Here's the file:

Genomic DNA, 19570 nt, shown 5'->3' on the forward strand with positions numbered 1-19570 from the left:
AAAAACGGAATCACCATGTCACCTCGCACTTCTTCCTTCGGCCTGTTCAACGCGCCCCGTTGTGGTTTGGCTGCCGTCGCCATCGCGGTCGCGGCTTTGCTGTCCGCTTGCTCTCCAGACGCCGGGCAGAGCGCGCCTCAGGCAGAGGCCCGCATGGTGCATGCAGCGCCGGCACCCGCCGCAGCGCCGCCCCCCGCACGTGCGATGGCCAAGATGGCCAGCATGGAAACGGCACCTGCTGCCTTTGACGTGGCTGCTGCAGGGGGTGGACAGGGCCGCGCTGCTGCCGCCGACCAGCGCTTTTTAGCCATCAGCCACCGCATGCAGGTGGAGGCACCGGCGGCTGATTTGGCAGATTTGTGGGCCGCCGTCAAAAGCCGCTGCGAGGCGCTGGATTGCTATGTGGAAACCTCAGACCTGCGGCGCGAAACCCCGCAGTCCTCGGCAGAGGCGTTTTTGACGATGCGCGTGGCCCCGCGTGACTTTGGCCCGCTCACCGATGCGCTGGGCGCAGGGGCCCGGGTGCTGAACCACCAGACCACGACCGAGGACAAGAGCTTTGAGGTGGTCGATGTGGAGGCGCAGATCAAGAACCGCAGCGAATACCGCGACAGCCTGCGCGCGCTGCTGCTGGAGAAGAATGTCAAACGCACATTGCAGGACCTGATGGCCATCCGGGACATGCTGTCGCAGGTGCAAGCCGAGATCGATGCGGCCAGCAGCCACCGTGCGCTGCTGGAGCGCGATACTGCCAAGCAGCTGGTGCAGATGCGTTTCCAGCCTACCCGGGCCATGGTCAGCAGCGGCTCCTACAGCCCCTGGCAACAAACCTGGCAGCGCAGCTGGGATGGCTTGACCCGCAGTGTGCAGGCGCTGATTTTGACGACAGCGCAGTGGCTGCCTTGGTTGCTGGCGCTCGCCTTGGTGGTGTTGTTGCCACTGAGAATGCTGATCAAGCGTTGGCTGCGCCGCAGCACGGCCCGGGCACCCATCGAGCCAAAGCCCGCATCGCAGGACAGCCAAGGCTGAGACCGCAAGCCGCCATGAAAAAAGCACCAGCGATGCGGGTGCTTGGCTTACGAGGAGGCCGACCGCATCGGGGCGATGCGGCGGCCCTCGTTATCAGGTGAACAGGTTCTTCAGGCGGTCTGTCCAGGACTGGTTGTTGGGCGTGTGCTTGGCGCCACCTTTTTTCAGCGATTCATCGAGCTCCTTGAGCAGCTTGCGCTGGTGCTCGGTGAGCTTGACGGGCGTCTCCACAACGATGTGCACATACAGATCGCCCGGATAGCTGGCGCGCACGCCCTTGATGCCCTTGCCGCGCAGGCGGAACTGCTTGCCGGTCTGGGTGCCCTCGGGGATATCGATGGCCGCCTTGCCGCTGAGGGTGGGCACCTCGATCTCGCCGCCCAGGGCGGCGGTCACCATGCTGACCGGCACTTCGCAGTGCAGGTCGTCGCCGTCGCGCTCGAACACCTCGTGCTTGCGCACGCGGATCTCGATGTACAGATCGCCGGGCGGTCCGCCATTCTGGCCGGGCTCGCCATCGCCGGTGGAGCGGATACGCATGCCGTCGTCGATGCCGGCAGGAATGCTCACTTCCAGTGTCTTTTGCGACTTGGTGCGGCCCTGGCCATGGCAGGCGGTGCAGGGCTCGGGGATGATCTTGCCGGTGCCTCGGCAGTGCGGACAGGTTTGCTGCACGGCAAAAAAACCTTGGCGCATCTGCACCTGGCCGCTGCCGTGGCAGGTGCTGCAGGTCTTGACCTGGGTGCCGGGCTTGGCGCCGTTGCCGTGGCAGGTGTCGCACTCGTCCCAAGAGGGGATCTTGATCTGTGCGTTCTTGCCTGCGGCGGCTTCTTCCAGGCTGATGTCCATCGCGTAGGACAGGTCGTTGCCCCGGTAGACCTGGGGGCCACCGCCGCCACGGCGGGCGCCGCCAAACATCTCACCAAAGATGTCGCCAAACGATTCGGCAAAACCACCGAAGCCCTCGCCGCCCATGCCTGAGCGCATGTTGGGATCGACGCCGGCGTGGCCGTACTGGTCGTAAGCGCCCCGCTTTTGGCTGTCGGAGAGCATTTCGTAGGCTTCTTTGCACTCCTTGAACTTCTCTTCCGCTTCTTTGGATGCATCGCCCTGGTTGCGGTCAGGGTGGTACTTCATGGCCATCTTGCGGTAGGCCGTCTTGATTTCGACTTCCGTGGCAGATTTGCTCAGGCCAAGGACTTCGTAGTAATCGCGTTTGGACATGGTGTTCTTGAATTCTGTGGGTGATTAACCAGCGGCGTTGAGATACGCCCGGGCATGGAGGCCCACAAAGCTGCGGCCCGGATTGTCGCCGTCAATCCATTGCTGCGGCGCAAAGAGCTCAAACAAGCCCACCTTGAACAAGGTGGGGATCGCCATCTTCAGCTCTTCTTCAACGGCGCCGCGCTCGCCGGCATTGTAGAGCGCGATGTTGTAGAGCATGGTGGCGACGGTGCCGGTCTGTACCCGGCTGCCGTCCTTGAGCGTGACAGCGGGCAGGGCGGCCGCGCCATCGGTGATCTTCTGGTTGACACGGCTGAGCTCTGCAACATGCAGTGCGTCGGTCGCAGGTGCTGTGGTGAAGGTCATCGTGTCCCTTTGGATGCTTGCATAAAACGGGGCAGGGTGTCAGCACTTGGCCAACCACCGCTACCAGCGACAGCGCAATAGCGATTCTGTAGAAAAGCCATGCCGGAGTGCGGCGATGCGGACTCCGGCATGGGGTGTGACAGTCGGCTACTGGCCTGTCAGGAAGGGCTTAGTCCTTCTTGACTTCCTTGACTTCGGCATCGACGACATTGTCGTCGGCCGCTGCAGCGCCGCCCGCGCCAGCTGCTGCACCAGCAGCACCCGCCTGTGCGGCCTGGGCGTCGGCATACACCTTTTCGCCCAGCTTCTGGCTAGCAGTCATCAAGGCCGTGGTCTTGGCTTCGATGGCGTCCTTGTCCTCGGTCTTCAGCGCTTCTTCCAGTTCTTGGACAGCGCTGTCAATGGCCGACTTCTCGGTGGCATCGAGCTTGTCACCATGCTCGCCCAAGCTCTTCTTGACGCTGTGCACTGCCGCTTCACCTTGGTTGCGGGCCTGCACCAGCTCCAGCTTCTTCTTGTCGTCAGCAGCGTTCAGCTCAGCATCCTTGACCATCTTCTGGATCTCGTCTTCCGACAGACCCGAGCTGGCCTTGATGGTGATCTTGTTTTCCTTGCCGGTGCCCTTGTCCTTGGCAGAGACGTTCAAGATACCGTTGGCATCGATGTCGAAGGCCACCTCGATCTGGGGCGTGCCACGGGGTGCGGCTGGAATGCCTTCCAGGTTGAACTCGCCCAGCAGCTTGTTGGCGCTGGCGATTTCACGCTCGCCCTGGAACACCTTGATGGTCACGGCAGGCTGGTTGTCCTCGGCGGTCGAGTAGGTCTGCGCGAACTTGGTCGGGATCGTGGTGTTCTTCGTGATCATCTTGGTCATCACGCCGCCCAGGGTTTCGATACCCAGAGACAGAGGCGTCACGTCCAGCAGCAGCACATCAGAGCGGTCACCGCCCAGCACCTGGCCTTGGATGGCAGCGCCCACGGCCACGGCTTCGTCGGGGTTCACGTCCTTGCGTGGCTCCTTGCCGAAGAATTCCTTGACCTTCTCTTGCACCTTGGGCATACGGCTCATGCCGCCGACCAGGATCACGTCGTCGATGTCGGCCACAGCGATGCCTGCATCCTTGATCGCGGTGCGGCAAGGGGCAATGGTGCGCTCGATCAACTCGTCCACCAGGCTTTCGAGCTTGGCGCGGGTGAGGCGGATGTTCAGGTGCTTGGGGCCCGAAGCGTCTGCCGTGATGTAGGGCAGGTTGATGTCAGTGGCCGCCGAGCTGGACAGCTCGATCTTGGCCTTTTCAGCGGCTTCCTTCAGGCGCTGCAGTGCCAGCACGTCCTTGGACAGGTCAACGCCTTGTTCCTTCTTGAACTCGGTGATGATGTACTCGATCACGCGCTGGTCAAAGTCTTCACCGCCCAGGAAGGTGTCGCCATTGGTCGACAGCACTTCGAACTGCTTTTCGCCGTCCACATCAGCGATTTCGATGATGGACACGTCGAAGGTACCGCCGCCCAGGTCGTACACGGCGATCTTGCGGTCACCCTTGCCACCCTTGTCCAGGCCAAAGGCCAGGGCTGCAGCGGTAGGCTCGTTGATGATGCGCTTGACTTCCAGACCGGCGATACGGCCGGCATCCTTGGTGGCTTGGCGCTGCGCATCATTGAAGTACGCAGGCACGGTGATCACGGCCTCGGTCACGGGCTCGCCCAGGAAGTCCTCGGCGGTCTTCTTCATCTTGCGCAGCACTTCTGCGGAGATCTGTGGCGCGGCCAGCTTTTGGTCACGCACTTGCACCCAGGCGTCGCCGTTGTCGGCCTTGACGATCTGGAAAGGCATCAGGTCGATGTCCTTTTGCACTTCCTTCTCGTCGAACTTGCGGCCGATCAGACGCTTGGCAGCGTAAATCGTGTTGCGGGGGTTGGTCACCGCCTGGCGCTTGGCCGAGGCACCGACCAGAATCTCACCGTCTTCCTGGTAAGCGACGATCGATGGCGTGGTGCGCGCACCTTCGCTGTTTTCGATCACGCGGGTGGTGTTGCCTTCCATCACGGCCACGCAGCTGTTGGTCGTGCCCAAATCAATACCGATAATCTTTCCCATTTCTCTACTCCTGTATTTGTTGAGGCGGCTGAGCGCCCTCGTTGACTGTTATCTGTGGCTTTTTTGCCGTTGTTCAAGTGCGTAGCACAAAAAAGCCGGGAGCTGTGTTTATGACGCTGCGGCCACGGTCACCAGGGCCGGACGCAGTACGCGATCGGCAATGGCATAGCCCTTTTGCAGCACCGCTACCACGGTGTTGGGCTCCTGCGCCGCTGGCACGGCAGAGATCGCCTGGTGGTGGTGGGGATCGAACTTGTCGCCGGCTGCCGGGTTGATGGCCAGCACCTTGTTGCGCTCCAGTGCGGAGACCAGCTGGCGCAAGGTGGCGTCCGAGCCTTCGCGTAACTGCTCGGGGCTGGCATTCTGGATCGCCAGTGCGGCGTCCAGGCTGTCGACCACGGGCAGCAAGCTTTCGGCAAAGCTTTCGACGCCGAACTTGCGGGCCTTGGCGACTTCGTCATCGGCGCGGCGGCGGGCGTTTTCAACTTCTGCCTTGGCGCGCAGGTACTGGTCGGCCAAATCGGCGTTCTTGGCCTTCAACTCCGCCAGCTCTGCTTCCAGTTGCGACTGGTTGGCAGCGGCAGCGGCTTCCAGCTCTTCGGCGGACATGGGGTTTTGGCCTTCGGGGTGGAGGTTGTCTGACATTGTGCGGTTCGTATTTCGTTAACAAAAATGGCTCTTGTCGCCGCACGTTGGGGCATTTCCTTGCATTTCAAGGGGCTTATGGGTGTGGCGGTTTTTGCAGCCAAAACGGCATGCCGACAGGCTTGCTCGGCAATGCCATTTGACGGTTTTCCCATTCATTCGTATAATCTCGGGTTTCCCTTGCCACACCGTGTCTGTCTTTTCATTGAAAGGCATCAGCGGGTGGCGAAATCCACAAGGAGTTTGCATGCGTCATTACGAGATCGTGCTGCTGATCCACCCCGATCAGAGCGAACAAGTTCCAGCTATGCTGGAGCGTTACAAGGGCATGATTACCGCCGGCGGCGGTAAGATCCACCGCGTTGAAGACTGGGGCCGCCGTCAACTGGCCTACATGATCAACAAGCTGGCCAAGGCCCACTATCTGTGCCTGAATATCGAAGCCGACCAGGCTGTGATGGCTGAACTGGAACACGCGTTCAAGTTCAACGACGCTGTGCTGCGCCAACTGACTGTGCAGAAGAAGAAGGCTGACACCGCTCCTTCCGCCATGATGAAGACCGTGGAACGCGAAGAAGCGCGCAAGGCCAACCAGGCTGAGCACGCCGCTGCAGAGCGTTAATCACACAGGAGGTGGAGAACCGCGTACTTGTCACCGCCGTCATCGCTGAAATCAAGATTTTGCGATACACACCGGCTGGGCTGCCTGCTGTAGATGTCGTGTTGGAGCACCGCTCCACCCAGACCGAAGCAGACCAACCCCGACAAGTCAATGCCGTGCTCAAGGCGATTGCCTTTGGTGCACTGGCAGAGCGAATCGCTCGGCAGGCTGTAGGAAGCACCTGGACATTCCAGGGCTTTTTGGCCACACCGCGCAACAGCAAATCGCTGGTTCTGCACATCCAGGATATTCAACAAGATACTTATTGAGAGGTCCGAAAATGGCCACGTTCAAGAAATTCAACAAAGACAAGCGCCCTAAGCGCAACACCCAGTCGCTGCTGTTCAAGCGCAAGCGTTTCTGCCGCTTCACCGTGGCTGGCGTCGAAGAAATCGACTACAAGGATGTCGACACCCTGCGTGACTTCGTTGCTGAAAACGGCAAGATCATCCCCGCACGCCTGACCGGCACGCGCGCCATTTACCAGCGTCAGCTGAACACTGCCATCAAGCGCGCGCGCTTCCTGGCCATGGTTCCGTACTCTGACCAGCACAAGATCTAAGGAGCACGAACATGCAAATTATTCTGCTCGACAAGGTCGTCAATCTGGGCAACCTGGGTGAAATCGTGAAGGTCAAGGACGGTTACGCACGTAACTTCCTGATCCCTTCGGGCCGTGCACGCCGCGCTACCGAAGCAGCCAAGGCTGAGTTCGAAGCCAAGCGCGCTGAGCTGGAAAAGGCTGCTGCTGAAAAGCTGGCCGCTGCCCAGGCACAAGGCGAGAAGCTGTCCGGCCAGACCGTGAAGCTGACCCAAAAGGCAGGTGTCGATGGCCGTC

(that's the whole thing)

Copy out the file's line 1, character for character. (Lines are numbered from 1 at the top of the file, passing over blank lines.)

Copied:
Genomic DNA, 19570 nt, shown 5'->3' on the forward strand with positions numbered 1-19570 from the left: